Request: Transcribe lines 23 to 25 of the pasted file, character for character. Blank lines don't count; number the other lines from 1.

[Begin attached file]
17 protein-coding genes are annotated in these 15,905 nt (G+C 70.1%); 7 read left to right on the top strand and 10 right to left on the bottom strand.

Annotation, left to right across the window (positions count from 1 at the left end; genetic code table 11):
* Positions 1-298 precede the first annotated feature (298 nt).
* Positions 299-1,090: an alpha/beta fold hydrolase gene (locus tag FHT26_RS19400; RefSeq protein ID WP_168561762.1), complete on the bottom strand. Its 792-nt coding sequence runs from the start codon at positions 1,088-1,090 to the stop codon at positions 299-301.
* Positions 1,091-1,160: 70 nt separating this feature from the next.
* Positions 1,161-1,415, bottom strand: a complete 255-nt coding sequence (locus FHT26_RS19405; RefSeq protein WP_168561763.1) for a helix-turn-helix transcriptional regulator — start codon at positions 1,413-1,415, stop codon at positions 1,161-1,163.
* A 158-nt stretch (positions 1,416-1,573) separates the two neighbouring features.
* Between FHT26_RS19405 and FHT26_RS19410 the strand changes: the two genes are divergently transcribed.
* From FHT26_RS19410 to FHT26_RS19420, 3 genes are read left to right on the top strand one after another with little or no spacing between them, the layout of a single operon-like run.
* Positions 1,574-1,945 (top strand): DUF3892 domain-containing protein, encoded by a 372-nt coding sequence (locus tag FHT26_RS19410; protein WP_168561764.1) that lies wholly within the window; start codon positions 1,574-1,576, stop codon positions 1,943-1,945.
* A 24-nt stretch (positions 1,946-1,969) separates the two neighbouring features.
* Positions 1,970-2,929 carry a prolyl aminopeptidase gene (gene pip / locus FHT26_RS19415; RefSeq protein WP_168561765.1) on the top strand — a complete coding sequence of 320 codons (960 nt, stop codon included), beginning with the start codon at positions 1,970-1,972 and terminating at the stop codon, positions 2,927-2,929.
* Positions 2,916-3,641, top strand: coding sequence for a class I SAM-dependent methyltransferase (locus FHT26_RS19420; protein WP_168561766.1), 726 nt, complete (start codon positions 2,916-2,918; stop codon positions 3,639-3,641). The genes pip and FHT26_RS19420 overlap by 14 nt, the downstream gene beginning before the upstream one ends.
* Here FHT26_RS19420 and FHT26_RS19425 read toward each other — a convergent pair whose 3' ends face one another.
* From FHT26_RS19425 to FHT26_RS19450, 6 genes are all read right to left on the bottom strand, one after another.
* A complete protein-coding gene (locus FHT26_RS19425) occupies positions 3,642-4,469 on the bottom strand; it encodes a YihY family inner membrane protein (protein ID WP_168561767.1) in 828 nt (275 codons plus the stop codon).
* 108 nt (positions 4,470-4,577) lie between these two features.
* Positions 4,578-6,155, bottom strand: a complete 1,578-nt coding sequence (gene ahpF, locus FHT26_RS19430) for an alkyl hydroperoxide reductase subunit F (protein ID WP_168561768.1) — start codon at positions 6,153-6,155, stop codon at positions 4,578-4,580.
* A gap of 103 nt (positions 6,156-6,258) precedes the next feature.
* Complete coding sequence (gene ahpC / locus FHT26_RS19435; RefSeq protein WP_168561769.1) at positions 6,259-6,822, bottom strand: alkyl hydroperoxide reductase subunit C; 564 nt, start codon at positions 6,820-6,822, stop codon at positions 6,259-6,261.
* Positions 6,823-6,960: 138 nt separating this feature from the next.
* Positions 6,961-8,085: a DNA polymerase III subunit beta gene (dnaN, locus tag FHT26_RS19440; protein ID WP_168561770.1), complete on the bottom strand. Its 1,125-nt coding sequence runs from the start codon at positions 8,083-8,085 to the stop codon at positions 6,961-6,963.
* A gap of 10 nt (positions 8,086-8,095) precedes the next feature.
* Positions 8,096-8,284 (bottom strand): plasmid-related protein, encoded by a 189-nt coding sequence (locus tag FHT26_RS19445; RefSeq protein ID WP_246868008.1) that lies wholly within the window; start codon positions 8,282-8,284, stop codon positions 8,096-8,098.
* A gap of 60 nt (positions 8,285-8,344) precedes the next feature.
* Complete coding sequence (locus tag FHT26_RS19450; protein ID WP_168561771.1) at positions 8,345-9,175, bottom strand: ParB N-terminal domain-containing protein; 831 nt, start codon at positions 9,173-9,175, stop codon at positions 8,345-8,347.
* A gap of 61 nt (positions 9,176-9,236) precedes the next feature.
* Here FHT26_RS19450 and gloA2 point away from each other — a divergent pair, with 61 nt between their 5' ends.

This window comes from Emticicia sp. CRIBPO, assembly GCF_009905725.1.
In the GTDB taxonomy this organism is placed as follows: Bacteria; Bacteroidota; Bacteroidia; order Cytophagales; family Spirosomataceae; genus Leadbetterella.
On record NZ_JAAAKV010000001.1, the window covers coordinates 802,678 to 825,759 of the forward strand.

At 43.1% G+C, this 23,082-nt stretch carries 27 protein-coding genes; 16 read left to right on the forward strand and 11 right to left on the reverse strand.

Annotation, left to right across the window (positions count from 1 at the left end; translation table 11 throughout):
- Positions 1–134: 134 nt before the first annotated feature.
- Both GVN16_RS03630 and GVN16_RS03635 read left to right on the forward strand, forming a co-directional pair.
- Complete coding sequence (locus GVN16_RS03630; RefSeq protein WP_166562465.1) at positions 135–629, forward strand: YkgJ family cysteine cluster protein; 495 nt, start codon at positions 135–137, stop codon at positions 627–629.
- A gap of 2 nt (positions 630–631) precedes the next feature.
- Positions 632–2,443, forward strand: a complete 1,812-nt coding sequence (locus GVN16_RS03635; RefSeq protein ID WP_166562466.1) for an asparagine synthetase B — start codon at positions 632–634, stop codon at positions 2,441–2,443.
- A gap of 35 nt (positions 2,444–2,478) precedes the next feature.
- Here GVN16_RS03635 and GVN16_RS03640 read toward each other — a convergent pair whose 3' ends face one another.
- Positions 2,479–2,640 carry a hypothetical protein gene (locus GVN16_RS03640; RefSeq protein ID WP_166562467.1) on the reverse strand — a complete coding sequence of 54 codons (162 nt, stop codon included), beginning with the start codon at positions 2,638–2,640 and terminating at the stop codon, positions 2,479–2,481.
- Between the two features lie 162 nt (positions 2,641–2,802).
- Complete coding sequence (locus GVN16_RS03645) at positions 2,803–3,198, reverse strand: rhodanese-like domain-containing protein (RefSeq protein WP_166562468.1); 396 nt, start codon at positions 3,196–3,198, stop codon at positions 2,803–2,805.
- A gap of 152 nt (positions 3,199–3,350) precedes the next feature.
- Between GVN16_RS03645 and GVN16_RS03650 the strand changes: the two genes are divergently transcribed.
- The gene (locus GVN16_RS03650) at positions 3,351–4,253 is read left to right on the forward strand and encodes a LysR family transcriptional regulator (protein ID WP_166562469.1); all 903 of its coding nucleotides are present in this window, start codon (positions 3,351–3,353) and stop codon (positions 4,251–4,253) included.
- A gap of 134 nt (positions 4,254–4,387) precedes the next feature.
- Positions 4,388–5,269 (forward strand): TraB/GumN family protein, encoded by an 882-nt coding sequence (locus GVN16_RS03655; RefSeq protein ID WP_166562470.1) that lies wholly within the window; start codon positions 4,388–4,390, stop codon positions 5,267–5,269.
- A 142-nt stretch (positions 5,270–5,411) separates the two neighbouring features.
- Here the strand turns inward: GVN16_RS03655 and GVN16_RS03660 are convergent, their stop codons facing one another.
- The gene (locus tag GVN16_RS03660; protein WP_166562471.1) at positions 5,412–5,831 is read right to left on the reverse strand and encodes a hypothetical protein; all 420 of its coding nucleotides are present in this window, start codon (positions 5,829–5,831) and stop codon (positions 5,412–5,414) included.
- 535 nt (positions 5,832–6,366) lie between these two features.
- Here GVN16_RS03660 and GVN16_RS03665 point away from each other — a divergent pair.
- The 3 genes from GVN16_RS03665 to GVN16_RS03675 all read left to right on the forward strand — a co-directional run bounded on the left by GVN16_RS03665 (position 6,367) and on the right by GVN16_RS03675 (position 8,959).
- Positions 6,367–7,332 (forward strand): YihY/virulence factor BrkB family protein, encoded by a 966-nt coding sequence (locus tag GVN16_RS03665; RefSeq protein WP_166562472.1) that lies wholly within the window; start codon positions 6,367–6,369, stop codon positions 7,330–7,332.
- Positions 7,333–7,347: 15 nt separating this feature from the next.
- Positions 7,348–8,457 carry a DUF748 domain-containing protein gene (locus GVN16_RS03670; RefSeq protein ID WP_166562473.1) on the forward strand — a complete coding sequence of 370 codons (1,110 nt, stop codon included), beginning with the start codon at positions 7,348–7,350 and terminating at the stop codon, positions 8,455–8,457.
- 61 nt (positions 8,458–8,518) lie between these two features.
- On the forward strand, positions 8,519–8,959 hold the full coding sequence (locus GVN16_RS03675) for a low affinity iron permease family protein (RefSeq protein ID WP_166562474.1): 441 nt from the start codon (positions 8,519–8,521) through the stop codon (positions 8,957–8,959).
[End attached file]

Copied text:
* A gap of 10 nt (positions 8,086-8,095) precedes the next feature.
* Positions 8,096-8,284 (bottom strand): plasmid-related protein, encoded by a 189-nt coding sequence (locus tag FHT26_RS19445; RefSeq protein ID WP_246868008.1) that lies wholly within the window; start codon positions 8,282-8,284, stop codon positions 8,096-8,098.
* A gap of 60 nt (positions 8,285-8,344) precedes the next feature.